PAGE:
Stegner, Wallace, 1909-1993.

Alternative names
Dates:
Birth 1909-02-18
Death 1993-04-13
Americans
English

Biographical notes:

Recorded in Stegner's home.

From the description of Interview by John Milton : cassette audio tape, June 20, 1969. (Unknown). WorldCat record id: 122398049

Robert Pepper taught in the English Department at San Jose State University.

From the description of Typed letter signed to Robert D. Pepper, 1982 Apr. 11. (Unknown). WorldCat record id: 83291245

Mormon school teacher and author.

From the description of Letter, 1979. (Unknown). WorldCat record id: 145435433

From the guide to the Wallace Earle Stenger letter, 1979, (L. Tom Perry Special Collections)

Wallace Stegner (1909-1993) was an American historian, fiction writer, and environmentalist. He was born in Iowa but grew up in Montana, Utah and Saskatchewan. He received his bachelor's degree from the University of Utah in 1930, then went on to teach at the University of Wisconsin and Harvard University before founding the creative writing program at Stanford University, where his students included Sandra Day O'Connor, Ken Kesey, and Larry McMurtry. Stegner won the Pulitzer Prize for Fiction in 1972 for Angle of Repose and the National Book Award for The Spectator Bird in 1977. He was the father of nature writer Page Stegner.

From the description of Wallace Stegner letter, 1970. (University of North Carolina at Greensboro, University Libraries). WorldCat record id: 429910418

Pulitzer Prize and National Book Award winner Wallace Stegner reads eight of his essays. His prose paints a vivid portrait of the American landscape and conveys his belief that our natural surroundings have a profound effect on who we are.

From the description of A sense of place : 4 beta video recordings, 1988, with related Audio Press publication of 2 sound cassettes, 1989. (Unknown). WorldCat record id: 754865090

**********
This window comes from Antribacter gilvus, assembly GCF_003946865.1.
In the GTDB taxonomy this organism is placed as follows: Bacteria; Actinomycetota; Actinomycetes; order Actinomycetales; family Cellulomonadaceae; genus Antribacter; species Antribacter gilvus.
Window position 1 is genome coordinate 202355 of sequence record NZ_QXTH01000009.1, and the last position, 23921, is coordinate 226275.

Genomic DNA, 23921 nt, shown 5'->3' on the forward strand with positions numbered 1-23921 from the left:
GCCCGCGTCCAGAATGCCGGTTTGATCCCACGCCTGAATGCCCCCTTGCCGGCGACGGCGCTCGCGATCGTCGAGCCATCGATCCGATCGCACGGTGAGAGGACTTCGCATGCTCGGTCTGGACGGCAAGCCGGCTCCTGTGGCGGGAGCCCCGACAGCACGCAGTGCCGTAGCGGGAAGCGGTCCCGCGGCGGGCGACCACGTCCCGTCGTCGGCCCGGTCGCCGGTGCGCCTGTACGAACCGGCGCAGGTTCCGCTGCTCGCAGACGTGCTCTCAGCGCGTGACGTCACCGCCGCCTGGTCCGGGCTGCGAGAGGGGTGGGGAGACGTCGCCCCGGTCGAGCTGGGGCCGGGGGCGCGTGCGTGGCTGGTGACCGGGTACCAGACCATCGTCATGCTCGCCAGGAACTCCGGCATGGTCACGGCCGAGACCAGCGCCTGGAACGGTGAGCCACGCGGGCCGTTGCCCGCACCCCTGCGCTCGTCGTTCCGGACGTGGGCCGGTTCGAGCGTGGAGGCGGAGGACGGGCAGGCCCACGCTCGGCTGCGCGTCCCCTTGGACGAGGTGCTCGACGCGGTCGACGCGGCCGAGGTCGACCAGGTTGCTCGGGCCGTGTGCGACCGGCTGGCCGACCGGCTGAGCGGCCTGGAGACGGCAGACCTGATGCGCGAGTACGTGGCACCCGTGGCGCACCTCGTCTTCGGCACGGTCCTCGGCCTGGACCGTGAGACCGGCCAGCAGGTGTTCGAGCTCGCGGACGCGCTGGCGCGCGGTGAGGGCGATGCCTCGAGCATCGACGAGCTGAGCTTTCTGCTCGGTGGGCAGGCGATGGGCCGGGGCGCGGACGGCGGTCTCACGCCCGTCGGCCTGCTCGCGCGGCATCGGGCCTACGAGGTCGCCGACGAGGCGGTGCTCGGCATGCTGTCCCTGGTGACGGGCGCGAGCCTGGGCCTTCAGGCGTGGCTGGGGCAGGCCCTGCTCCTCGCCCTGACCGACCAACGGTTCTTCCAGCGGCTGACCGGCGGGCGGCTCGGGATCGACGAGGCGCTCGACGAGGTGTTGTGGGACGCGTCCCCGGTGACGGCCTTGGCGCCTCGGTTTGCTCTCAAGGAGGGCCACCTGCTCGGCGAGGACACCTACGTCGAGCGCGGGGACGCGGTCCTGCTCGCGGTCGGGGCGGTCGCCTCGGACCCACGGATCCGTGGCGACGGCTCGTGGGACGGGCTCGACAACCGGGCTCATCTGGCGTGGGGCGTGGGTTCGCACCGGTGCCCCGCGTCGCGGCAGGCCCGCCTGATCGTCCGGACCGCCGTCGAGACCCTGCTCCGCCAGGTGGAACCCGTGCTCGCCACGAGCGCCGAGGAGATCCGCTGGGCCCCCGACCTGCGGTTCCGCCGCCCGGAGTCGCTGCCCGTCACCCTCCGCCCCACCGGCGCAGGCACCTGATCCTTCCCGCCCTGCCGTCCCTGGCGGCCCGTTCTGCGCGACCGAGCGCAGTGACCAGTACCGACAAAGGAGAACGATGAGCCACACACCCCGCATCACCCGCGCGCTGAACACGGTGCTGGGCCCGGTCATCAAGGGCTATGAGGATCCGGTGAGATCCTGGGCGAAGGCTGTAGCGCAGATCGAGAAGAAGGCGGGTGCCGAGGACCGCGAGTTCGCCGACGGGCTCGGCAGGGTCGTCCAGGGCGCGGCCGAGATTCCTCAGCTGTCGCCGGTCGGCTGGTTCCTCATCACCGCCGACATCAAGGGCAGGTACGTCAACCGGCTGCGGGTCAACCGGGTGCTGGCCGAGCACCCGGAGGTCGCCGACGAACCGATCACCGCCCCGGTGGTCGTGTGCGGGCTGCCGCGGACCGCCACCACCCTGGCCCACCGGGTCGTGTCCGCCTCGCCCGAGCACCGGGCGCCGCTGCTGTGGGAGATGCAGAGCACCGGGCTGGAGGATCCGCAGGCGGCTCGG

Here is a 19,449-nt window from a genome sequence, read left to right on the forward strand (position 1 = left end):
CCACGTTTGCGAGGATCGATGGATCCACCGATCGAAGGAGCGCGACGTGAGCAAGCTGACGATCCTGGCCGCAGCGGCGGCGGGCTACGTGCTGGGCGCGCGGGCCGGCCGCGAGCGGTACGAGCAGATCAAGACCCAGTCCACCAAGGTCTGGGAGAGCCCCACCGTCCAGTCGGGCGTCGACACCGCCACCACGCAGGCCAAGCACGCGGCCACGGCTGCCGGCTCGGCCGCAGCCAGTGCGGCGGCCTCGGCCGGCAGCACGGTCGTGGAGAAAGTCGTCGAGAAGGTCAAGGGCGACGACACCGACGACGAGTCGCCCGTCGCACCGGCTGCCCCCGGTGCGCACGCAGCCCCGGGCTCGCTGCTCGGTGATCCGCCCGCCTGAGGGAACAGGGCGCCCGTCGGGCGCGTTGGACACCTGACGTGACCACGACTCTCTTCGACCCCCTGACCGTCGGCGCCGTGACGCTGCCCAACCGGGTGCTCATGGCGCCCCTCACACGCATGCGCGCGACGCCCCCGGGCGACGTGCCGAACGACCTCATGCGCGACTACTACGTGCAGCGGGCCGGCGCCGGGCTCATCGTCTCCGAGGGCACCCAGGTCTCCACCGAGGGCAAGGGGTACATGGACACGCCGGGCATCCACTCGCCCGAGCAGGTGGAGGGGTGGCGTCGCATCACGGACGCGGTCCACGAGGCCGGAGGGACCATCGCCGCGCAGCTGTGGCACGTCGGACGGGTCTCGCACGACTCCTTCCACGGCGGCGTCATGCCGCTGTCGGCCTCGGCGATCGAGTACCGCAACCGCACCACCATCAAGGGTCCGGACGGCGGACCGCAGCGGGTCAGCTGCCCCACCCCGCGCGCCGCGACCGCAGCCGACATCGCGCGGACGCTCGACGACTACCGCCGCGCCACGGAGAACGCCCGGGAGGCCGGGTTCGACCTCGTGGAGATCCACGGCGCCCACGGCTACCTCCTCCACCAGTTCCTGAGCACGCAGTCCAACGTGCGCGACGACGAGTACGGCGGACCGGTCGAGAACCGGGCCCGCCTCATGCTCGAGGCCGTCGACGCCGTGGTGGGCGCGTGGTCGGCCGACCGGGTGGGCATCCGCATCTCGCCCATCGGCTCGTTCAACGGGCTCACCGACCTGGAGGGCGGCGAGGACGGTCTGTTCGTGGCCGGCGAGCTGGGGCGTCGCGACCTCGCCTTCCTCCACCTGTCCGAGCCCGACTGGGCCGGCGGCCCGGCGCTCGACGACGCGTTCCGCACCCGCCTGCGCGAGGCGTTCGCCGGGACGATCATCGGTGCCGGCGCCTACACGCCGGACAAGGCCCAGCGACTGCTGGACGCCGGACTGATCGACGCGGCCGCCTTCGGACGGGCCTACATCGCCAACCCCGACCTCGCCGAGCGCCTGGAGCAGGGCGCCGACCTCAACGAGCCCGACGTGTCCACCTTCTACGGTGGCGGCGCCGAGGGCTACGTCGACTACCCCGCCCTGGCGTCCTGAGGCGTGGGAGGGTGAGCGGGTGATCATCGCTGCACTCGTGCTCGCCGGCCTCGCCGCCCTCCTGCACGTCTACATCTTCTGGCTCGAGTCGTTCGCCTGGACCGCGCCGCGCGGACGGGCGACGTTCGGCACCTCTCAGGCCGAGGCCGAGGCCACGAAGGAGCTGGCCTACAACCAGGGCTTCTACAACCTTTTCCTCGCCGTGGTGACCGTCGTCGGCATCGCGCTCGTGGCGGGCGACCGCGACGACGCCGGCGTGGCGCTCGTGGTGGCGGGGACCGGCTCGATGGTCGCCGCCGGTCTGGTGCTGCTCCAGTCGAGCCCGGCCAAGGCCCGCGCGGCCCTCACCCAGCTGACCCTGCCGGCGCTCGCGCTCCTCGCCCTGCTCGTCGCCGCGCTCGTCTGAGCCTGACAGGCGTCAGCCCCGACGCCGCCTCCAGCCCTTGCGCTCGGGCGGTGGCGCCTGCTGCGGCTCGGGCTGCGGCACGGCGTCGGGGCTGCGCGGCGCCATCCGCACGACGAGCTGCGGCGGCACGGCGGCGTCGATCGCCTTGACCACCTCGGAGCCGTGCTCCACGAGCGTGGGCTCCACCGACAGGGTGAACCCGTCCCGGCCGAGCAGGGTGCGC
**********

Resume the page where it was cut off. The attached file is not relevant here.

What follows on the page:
Wallace Earle Stegner was born in Lake Mills, Iowa, February 18, 1909. A prize winning novelist and author also of articles and short stories, Stegner has been a professor of English at Stanford University since 1945.

From the description of Wallace Stegner papers, 1961-1965. (Unknown). WorldCat record id: 122510703

From the description of Wallace Stegner papers, 1842-1990. (Unknown). WorldCat record id: 122510444

Stegner was on the editorial board of the journal.

From the description of File kept on the origins of the journal PACIFIC SPECTATOR, 1946-1950. (Unknown). WorldCat record id: 122354372

English professor and author.

From the description of Papers of Wallace Stegner, [ca. 1937-1954]. (University of Iowa Libraries). WorldCat record id: 233105067

American novelist.

From the description of Wallace Earle Stegner miscellaneous papers, 1914-1950. (Unknown). WorldCat record id: 754868892

American author. Head of the Creative Writing Program at Stanford for many years. The Creative Writing Center was founded in 1946 and was the second degree granting program (after Iowa) in the country.

From the description of Creative Writing Program : correspondence and manuscripts, 1949-1992. (Stanford University Libraries). WorldCat record id: 122384420